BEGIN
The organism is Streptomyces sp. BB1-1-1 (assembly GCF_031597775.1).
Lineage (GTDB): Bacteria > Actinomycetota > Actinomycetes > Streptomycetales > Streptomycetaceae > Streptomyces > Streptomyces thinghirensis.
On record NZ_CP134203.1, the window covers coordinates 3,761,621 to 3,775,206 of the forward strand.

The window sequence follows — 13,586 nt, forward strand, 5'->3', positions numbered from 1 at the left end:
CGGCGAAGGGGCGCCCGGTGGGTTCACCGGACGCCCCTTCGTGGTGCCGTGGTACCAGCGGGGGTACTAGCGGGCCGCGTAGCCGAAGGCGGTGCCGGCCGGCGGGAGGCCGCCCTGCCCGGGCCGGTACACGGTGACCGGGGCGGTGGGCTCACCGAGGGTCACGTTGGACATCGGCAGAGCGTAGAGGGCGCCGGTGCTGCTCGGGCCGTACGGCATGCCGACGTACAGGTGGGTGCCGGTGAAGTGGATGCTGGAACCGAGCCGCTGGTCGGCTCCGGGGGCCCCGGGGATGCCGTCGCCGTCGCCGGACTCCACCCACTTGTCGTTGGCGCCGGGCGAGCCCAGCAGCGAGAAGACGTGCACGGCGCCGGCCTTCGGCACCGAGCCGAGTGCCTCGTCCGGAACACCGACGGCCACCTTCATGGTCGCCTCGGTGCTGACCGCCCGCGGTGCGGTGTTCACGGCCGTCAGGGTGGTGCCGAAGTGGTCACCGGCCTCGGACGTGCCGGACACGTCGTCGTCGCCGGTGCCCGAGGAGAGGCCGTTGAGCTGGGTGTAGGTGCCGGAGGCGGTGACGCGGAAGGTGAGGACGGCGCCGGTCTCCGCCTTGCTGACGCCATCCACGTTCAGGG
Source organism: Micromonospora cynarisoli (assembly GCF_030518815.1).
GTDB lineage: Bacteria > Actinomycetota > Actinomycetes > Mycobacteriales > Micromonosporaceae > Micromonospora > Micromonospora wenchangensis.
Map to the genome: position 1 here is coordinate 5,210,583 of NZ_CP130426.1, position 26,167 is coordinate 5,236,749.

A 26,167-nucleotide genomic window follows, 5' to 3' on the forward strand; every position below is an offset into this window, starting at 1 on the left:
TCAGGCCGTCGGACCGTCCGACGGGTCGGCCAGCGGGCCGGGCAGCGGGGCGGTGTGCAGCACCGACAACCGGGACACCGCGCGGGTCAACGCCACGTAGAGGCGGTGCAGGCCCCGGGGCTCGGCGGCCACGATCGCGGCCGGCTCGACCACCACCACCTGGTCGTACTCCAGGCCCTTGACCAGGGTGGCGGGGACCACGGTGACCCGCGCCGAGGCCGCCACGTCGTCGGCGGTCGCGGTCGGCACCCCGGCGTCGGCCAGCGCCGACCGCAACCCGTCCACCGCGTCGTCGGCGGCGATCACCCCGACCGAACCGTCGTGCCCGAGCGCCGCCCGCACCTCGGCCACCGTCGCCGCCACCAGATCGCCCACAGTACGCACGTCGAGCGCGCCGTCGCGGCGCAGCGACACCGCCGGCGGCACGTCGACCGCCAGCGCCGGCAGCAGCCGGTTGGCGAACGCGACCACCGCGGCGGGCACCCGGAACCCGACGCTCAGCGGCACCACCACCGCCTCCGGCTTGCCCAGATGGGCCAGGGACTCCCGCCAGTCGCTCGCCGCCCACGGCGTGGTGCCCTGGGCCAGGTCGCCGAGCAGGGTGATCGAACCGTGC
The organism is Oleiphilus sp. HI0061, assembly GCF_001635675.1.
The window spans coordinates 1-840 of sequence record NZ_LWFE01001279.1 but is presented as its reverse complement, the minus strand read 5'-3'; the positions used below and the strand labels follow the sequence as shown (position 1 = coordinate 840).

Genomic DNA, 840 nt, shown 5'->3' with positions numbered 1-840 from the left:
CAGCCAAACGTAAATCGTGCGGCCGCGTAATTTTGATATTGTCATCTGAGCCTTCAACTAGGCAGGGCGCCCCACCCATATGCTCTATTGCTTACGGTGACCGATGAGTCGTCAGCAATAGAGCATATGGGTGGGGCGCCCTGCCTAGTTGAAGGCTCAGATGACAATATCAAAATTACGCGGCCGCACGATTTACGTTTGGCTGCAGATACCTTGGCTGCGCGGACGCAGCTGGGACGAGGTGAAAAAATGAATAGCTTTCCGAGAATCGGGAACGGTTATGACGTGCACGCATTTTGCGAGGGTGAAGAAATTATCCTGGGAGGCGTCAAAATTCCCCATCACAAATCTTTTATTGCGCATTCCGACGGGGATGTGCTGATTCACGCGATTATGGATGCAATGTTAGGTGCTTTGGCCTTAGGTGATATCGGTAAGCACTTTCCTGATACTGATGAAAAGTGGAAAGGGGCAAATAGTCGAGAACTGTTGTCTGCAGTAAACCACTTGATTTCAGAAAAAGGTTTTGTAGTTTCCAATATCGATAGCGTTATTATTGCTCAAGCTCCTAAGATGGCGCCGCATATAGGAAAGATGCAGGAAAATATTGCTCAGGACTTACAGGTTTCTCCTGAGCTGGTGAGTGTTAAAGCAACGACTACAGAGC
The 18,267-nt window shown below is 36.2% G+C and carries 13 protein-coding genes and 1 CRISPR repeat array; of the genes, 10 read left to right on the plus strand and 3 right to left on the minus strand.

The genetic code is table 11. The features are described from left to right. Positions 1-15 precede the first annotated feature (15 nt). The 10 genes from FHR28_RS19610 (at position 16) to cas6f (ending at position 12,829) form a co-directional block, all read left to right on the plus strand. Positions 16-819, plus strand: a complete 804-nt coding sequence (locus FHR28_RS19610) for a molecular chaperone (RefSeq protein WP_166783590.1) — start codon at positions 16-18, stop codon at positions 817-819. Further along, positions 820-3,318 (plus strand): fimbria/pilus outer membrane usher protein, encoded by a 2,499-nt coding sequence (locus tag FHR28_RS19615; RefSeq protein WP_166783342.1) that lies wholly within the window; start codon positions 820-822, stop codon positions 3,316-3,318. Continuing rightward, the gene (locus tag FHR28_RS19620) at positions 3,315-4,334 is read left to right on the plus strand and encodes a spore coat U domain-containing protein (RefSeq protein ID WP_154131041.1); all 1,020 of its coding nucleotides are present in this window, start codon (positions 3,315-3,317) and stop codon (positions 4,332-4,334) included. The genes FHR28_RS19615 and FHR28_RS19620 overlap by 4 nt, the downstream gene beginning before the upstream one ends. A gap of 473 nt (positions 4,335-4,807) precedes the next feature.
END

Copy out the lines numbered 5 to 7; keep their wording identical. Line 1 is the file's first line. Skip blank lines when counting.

CGGCGAAGGGGCGCCCGGTGGGTTCACCGGACGCCCCTTCGTGGTGCCGTGGTACCAGCGGGGGTACTAGCGGGCCGCGTAGCCGAAGGCGGTGCCGGCCGGCGGGAGGCCGCCCTGCCCGGGCCGGTACACGGTGACCGGGGCGGTGGGCTCACCGAGGGTCACGTTGGACATCGGCAGAGCGTAGAGGGCGCCGGTGCTGCTCGGGCCGTACGGCATGCCGACGTACAGGTGGGTGCCGGTGAAGTGGATGCTGGAACCGAGCCGCTGGTCGGCTCCGGGGGCCCCGGGGATGCCGTCGCCGTCGCCGGACTCCACCCACTTGTCGTTGGCGCCGGGCGAGCCCAGCAGCGAGAAGACGTGCACGGCGCCGGCCTTCGGCACCGAGCCGAGTGCCTCGTCCGGAACACCGACGGCCACCTTCATGGTCGCCTCGGTGCTGACCGCCCGCGGTGCGGTGTTCACGGCCGTCAGGGTGGTGCCGAAGTGGTCACCGGCCTCGGACGTGCCGGACACGTCGTCGTCGCCGGTGCCCGAGGAGAGGCCGTTGAGCTGGGTGTAGGTGCCGGAGGCGGTGACGCGGAAGGTGAGGACGGCGCCGGTCTCCGCCTTGCTGACGCCATCCACGTTCAGGG
Source organism: Micromonospora cynarisoli (assembly GCF_030518815.1).
GTDB lineage: Bacteria > Actinomycetota > Actinomycetes > Mycobacteriales > Micromonosporaceae > Micromonospora > Micromonospora wenchangensis.